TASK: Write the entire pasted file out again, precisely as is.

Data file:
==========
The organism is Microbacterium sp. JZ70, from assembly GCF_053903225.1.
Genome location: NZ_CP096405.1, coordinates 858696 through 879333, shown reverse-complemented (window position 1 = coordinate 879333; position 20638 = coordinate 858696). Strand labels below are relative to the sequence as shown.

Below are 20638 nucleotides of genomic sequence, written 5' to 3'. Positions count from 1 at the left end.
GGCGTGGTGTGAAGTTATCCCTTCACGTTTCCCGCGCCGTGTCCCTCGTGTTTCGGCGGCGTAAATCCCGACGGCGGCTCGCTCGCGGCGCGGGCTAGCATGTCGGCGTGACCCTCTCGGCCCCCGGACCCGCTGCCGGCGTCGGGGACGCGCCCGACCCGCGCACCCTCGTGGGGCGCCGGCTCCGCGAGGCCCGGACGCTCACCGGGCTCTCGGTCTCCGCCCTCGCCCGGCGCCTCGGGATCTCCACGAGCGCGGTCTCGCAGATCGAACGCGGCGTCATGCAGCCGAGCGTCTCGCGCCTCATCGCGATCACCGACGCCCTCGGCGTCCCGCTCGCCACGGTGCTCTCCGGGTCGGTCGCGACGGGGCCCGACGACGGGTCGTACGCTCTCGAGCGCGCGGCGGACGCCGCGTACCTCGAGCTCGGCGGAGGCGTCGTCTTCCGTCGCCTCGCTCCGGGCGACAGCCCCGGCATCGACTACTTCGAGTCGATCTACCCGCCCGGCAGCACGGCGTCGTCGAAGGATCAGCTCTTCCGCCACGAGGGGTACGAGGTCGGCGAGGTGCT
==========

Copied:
The organism is Microbacterium sp. JZ70, from assembly GCF_053903225.1.
Genome location: NZ_CP096405.1, coordinates 858696 through 879333, shown reverse-complemented (window position 1 = coordinate 879333; position 20638 = coordinate 858696). Strand labels below are relative to the sequence as shown.

Below are 20638 nucleotides of genomic sequence, written 5' to 3'. Positions count from 1 at the left end.
GGCGTGGTGTGAAGTTATCCCTTCACGTTTCCCGCGCCGTGTCCCTCGTGTTTCGGCGGCGTAAATCCCGACGGCGGCTCGCTCGCGGCGCGGGCTAGCATGTCGGCGTGACCCTCTCGGCCCCCGGACCCGCTGCCGGCGTCGGGGACGCGCCCGACCCGCGCACCCTCGTGGGGCGCCGGCTCCGCGAGGCCCGGACGCTCACCGGGCTCTCGGTCTCCGCCCTCGCCCGGCGCCTCGGGATCTCCACGAGCGCGGTCTCGCAGATCGAACGCGGCGTCATGCAGCCGAGCGTCTCGCGCCTCATCGCGATCACCGACGCCCTCGGCGTCCCGCTCGCCACGGTGCTCTCCGGGTCGGTCGCGACGGGGCCCGACGACGGGTCGTACGCTCTCGAGCGCGCGGCGGACGCCGCGTACCTCGAGCTCGGCGGAGGCGTCGTCTTCCGTCGCCTCGCTCCGGGCGACAGCCCCGGCATCGACTACTTCGAGTCGATCTACCCGCCCGGCAGCACGGCGTCGTCGAAGGATCAGCTCTTCCGCCACGAGGGGTACGAGGTCGGCGAGGTGCT